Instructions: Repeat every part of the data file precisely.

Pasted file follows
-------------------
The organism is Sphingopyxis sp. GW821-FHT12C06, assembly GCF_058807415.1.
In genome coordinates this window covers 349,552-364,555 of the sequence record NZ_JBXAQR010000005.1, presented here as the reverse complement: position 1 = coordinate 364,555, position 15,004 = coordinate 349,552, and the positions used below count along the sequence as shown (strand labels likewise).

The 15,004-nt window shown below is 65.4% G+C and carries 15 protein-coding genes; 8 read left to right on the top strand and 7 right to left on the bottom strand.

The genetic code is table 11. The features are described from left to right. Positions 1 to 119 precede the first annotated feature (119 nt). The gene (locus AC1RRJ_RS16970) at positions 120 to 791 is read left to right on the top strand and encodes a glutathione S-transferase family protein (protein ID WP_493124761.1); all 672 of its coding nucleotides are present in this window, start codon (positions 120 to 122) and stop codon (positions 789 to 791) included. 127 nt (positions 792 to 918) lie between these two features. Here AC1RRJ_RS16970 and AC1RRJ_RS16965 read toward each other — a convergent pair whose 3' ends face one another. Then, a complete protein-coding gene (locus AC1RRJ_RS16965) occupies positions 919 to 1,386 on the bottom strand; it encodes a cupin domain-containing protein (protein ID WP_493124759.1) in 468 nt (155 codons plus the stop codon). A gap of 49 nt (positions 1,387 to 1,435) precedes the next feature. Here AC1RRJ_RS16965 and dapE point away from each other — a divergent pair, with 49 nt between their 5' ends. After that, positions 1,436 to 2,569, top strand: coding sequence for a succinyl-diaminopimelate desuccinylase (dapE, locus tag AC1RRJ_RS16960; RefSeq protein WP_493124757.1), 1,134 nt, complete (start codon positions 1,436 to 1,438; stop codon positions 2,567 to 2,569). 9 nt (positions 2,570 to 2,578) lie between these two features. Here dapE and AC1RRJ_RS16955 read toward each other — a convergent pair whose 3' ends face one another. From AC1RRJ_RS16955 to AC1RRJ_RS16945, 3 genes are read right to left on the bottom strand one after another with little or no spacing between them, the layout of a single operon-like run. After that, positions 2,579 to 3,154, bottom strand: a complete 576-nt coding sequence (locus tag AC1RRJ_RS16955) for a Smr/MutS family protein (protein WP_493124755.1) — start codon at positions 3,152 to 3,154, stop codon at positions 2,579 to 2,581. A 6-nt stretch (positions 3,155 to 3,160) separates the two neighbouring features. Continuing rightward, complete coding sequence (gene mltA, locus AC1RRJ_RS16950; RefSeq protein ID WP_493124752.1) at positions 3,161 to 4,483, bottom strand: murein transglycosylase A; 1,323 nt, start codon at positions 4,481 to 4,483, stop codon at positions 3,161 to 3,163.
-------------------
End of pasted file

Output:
The organism is Sphingopyxis sp. GW821-FHT12C06, assembly GCF_058807415.1.
In genome coordinates this window covers 349,552-364,555 of the sequence record NZ_JBXAQR010000005.1, presented here as the reverse complement: position 1 = coordinate 364,555, position 15,004 = coordinate 349,552, and the positions used below count along the sequence as shown (strand labels likewise).

The 15,004-nt window shown below is 65.4% G+C and carries 15 protein-coding genes; 8 read left to right on the top strand and 7 right to left on the bottom strand.

The genetic code is table 11. The features are described from left to right. Positions 1 to 119 precede the first annotated feature (119 nt). The gene (locus AC1RRJ_RS16970) at positions 120 to 791 is read left to right on the top strand and encodes a glutathione S-transferase family protein (protein ID WP_493124761.1); all 672 of its coding nucleotides are present in this window, start codon (positions 120 to 122) and stop codon (positions 789 to 791) included. 127 nt (positions 792 to 918) lie between these two features. Here AC1RRJ_RS16970 and AC1RRJ_RS16965 read toward each other — a convergent pair whose 3' ends face one another. Then, a complete protein-coding gene (locus AC1RRJ_RS16965) occupies positions 919 to 1,386 on the bottom strand; it encodes a cupin domain-containing protein (protein ID WP_493124759.1) in 468 nt (155 codons plus the stop codon). A gap of 49 nt (positions 1,387 to 1,435) precedes the next feature. Here AC1RRJ_RS16965 and dapE point away from each other — a divergent pair, with 49 nt between their 5' ends. After that, positions 1,436 to 2,569, top strand: coding sequence for a succinyl-diaminopimelate desuccinylase (dapE, locus tag AC1RRJ_RS16960; RefSeq protein WP_493124757.1), 1,134 nt, complete (start codon positions 1,436 to 1,438; stop codon positions 2,567 to 2,569). 9 nt (positions 2,570 to 2,578) lie between these two features. Here dapE and AC1RRJ_RS16955 read toward each other — a convergent pair whose 3' ends face one another. From AC1RRJ_RS16955 to AC1RRJ_RS16945, 3 genes are read right to left on the bottom strand one after another with little or no spacing between them, the layout of a single operon-like run. After that, positions 2,579 to 3,154, bottom strand: a complete 576-nt coding sequence (locus tag AC1RRJ_RS16955) for a Smr/MutS family protein (protein WP_493124755.1) — start codon at positions 3,152 to 3,154, stop codon at positions 2,579 to 2,581. A 6-nt stretch (positions 3,155 to 3,160) separates the two neighbouring features. Continuing rightward, complete coding sequence (gene mltA, locus AC1RRJ_RS16950; RefSeq protein ID WP_493124752.1) at positions 3,161 to 4,483, bottom strand: murein transglycosylase A; 1,323 nt, start codon at positions 4,481 to 4,483, stop codon at positions 3,161 to 3,163.